Ms. Gopnik: From the time — my little philosophical formation story/myth is that, oh, when I was about ten, I read Socrates for the first time. I read Plato. And, in particular, I read the Apology and the Phaedo. And the Phaedo is a wonderful dialogue, where Socrates is trying to deal with the question about where it is that we come from. So how is it that we seem to have this soul, and yet the soul seems to come out of nothing? And there’s a long discussion about where the soul could come from. And I do vividly remember thinking, as I was reading that, “Well, it comes through having children. You have children, and then you pass on a soul to those children.” And it was remarkable that in that discussion, there was not even a mention of children. Children just didn’t appear. And, in fact, if you read most of western philosophy, children didn’t even appear. Children didn’t appear as part of moral argumentation; they didn’t appear as part of ideas about where the mind came from or where knowledge came from. And it seemed to me, very, very quickly, that there was a really great project that you could do, trying to take all of this information about children that we were just beginning to accumulate, and thinking about children in a deep, philosophical way. And that was particularly true because the philosophical question that I was most interested in, captivated by, is what I sometimes call the problem of knowledge, which is, how is it that we ever know anything about the world around us? All that reaches us from the world are these tiny little disturbances of air at our ears and photons on our retinas, and yet, we all know about a world, and in the end, we know about a world full of quarks and quasars. How is that possible? How could that possibly ever happen? Again, this is big, deep, philosophical question. And it seemed obvious to me that if you wanted to really answer that question, the place to look was at the babies and children who were the ones who were actually doing that learning. But when I started out in philosophy in the 1970s, people looked at me as if I was kind of crazy [laughs] to think that those two things —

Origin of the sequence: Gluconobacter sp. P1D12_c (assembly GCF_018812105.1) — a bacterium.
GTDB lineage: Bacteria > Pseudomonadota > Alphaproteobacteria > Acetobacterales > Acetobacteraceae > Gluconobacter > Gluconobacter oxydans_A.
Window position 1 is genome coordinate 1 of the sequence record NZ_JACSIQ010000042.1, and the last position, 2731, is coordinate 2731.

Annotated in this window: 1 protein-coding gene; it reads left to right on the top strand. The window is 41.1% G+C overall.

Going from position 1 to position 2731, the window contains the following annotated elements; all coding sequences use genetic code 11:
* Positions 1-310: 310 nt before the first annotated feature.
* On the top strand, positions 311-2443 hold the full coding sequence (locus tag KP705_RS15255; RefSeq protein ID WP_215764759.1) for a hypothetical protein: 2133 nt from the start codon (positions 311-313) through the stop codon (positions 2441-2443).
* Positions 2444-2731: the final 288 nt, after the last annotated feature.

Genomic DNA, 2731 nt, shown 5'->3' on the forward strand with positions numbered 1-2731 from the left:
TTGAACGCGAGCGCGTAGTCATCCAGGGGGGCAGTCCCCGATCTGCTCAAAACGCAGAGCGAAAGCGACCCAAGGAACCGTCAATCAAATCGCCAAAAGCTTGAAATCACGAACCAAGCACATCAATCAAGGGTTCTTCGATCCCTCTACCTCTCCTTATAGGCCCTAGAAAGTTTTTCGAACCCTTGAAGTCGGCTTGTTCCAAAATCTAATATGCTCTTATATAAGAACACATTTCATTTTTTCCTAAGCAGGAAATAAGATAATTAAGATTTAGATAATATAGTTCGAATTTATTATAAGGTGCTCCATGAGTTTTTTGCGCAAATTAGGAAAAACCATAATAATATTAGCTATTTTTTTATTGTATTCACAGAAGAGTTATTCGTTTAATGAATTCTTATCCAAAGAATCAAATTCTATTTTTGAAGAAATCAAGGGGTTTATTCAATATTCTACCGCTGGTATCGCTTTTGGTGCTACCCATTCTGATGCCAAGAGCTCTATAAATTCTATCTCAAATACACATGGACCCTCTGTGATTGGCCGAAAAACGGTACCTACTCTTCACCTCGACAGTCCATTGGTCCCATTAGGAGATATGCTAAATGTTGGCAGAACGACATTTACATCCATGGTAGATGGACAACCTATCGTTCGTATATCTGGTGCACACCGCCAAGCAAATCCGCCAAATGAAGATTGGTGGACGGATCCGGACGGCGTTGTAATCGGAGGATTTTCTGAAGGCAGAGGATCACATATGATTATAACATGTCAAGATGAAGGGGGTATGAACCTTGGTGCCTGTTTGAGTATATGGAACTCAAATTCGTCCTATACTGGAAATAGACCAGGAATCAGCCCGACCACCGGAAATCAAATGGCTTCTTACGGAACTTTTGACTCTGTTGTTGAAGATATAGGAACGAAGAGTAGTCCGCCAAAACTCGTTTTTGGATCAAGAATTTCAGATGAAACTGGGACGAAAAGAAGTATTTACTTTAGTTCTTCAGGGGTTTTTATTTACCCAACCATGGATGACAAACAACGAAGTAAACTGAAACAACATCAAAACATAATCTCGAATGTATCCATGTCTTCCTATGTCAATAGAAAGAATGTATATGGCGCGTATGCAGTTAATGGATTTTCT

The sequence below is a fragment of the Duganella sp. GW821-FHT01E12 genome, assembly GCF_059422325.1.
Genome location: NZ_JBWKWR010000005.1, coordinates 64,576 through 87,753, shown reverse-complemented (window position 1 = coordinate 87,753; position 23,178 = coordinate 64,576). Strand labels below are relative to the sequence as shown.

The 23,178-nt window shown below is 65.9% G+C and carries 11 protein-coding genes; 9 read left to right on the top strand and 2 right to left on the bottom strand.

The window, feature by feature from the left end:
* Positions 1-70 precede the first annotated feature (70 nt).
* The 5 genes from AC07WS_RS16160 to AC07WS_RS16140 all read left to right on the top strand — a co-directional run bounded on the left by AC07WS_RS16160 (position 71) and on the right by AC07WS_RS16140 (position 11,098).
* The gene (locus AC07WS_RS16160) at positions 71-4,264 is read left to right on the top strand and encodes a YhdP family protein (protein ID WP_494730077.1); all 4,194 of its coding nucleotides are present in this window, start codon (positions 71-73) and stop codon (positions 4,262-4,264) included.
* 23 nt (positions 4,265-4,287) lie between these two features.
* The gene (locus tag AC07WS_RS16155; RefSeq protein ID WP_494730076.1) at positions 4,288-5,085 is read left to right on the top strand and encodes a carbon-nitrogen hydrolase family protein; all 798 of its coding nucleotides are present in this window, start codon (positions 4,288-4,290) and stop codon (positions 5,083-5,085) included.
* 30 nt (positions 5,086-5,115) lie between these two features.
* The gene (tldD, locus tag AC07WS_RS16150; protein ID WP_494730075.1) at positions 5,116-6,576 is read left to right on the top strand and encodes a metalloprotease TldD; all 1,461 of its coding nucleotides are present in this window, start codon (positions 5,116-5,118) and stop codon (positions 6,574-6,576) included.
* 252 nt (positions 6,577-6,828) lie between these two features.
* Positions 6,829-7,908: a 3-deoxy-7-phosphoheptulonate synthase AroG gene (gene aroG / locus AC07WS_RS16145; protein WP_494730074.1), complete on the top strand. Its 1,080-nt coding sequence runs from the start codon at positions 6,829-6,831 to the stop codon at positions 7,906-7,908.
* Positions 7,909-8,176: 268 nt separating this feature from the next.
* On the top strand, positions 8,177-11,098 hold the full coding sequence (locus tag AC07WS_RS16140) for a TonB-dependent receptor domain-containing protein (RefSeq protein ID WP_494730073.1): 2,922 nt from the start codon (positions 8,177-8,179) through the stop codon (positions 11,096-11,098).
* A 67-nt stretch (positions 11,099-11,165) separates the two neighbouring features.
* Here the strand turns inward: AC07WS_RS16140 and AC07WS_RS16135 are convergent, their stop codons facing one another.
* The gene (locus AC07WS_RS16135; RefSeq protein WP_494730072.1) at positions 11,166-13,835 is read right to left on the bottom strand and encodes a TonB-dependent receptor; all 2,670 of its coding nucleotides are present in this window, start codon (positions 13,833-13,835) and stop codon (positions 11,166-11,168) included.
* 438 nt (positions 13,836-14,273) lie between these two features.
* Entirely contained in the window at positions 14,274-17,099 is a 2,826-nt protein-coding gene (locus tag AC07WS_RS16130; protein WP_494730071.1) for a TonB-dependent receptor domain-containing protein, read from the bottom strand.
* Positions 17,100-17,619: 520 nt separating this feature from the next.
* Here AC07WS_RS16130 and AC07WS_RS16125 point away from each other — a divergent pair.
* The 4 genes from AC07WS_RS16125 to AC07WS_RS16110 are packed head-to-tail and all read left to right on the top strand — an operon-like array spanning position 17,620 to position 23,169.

Ms. Tippett: Wanting to talk about that. And so you moved to experimental psychology. Is that right?